Millions of Japanese will take part in evacuation drills in Tokyo as the country simulates a nuclear attack
- Tokyo will conduct nuclear evacuation drills for the first time next year?
- The drills will take place between January and March in central Tokyo
- Residents will practice heading to shelters as warning sirens blast out
- North Korea last week fired a powerful nuclear-capable ballistic missile
The drills will take place between January and March in central Tokyo, which has a population of 9.3million.??
Residents and commuters will practice evacuating their homes and offices and heading to underground shelters as warning sirens blast around the city.
Tokyo will conduct nuclear evacuation drills for the first time next year in case Kim Jong Un launches a ballistic missile attack from North Korea. Pictured: Tokyo
Although small Japanese towns facing North Korea have already conducted such drills, Japanese Prime Minister Shinzo Abe has avoided evacuating?highly populated metropolitan areas so as not to cause alarm.?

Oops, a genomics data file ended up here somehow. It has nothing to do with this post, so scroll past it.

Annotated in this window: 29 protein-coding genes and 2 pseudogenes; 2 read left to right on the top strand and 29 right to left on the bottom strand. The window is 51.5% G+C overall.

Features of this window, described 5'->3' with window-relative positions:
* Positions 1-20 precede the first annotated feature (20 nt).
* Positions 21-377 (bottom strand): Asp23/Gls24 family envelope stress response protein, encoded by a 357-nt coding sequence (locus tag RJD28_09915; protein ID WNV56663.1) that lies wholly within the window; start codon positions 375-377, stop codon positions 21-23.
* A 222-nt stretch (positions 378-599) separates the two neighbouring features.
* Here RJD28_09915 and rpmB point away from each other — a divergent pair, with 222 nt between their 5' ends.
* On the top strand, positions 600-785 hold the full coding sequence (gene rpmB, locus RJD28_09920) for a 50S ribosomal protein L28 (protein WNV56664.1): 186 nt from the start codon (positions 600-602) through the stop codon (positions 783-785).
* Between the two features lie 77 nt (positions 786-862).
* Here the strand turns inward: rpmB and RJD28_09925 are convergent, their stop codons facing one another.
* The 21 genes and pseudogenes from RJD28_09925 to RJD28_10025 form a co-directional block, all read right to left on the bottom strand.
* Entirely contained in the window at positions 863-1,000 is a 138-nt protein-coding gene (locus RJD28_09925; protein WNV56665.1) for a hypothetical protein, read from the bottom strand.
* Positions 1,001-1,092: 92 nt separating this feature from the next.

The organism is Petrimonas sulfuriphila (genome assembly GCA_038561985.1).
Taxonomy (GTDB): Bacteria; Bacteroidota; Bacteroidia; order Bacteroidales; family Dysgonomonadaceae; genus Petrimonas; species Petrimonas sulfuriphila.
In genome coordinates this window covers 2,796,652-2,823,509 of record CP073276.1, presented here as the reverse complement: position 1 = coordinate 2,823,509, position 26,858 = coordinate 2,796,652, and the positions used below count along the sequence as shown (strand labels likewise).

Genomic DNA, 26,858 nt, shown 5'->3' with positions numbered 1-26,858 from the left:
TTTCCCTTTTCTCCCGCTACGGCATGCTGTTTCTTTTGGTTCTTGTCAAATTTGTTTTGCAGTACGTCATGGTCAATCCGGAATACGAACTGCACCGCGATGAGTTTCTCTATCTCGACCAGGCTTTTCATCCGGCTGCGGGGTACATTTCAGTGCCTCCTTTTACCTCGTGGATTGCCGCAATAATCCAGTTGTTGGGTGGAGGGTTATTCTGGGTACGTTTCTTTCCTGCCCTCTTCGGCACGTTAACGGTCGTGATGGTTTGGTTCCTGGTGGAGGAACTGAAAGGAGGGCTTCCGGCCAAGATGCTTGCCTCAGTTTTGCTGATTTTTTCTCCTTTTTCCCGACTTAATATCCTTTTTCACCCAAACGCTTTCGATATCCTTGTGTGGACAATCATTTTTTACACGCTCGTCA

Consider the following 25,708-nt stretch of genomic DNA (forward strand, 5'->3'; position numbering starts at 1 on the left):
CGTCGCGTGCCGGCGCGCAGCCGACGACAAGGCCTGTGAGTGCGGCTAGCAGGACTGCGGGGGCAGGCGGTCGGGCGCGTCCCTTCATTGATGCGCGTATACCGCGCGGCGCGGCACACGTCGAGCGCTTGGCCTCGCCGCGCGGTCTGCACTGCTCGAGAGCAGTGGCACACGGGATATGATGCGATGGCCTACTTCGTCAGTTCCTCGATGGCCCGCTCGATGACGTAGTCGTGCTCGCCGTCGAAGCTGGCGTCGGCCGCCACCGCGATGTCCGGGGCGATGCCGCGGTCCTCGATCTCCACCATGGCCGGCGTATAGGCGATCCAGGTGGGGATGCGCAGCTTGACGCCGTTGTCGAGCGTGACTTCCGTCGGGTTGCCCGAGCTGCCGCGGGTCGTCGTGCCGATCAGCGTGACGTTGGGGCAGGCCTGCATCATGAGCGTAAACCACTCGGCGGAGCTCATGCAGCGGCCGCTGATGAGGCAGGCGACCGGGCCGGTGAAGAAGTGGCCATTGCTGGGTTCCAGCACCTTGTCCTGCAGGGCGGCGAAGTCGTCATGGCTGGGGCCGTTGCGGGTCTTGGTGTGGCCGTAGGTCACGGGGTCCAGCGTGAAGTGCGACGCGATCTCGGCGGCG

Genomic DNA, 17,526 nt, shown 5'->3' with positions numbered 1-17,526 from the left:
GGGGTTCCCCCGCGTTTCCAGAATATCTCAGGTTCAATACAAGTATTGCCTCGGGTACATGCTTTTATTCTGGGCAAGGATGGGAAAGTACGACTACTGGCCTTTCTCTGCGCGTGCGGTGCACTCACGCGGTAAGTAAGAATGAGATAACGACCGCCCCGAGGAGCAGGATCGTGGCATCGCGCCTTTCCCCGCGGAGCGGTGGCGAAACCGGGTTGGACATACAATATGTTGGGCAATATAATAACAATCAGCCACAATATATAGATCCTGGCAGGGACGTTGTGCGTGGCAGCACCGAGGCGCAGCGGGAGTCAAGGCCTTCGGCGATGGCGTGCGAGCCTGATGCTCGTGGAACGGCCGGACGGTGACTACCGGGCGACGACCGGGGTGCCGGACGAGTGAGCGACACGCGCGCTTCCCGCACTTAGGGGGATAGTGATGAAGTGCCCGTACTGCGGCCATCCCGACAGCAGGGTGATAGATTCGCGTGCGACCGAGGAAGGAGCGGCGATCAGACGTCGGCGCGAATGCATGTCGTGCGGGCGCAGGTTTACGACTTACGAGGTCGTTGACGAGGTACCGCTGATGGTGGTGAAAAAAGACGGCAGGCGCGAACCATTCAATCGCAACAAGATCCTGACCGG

But the increasing threat from North Korea, which last week tested long-range ballistic missiles, means they can't be put off any longer.
Tokyo resident Ken Kato told The Telegraph: 'I believe the threat is very real and that war could break out at any time.
'Evacuation drills are a sensible precaution that would help to minimise casualties, in much the same way as we practise what to do in the event of a major earthquake.'
It is feared that Japan would be a major target of North Korean aggression as it has several large US military bases including near Tokyo.?
On Friday Hawaii tested a nuclear warning alert for the first time in decades.
The state sounded 385 sirens to give residents and tourists a 20-minute warning if?North Korean?nuclear missiles are inbound.??
Hawaii Emergency Management Agency officials work at the department's command center in Honolulu
The wailing sirens sounded for a minute Friday after the usual testing of a system to alert people to natural disasters.?
The sirens produce a different tone than the long, steady tsunami warning that people in Hawaii have grown accustomed to, and includes a wailing in the middle, to distinguish it further.
North Korea last week fired a powerful nuclear-capable intercontinental ballistic missile that some believe could reach Japan and even the US mainland.
Kim Jong-un claims he has the ability to strike Washington, DC and Japan with nuclear missiles
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